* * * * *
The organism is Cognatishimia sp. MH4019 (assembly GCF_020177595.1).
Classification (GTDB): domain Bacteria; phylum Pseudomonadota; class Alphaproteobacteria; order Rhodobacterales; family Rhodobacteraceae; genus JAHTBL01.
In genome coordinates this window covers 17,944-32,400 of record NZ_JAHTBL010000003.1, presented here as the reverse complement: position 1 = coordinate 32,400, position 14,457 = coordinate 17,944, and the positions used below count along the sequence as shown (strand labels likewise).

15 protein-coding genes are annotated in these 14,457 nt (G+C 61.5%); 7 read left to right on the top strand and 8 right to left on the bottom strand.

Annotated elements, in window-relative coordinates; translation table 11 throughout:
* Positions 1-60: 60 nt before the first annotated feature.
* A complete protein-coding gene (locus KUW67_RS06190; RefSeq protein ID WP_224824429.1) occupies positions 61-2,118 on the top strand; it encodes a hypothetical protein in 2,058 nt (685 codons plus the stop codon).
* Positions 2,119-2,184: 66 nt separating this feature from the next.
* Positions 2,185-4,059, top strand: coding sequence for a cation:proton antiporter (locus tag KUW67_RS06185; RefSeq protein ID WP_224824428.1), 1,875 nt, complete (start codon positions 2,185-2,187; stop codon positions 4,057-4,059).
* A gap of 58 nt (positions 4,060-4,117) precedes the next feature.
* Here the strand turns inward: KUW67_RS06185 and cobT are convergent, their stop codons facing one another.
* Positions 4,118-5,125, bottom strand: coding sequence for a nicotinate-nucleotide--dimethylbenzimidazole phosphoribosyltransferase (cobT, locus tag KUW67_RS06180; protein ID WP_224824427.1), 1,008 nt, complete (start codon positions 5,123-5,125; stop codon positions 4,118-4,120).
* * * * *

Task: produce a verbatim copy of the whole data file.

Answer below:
The organism is Cognatishimia sp. MH4019 (assembly GCF_020177595.1).
Classification (GTDB): domain Bacteria; phylum Pseudomonadota; class Alphaproteobacteria; order Rhodobacterales; family Rhodobacteraceae; genus JAHTBL01.
In genome coordinates this window covers 17,944-32,400 of record NZ_JAHTBL010000003.1, presented here as the reverse complement: position 1 = coordinate 32,400, position 14,457 = coordinate 17,944, and the positions used below count along the sequence as shown (strand labels likewise).

15 protein-coding genes are annotated in these 14,457 nt (G+C 61.5%); 7 read left to right on the top strand and 8 right to left on the bottom strand.

Annotated elements, in window-relative coordinates; translation table 11 throughout:
* Positions 1-60: 60 nt before the first annotated feature.
* A complete protein-coding gene (locus KUW67_RS06190; RefSeq protein ID WP_224824429.1) occupies positions 61-2,118 on the top strand; it encodes a hypothetical protein in 2,058 nt (685 codons plus the stop codon).
* Positions 2,119-2,184: 66 nt separating this feature from the next.
* Positions 2,185-4,059, top strand: coding sequence for a cation:proton antiporter (locus tag KUW67_RS06185; RefSeq protein ID WP_224824428.1), 1,875 nt, complete (start codon positions 2,185-2,187; stop codon positions 4,057-4,059).
* A gap of 58 nt (positions 4,060-4,117) precedes the next feature.
* Here the strand turns inward: KUW67_RS06185 and cobT are convergent, their stop codons facing one another.
* Positions 4,118-5,125, bottom strand: coding sequence for a nicotinate-nucleotide--dimethylbenzimidazole phosphoribosyltransferase (cobT, locus tag KUW67_RS06180; protein ID WP_224824427.1), 1,008 nt, complete (start codon positions 5,123-5,125; stop codon positions 4,118-4,120).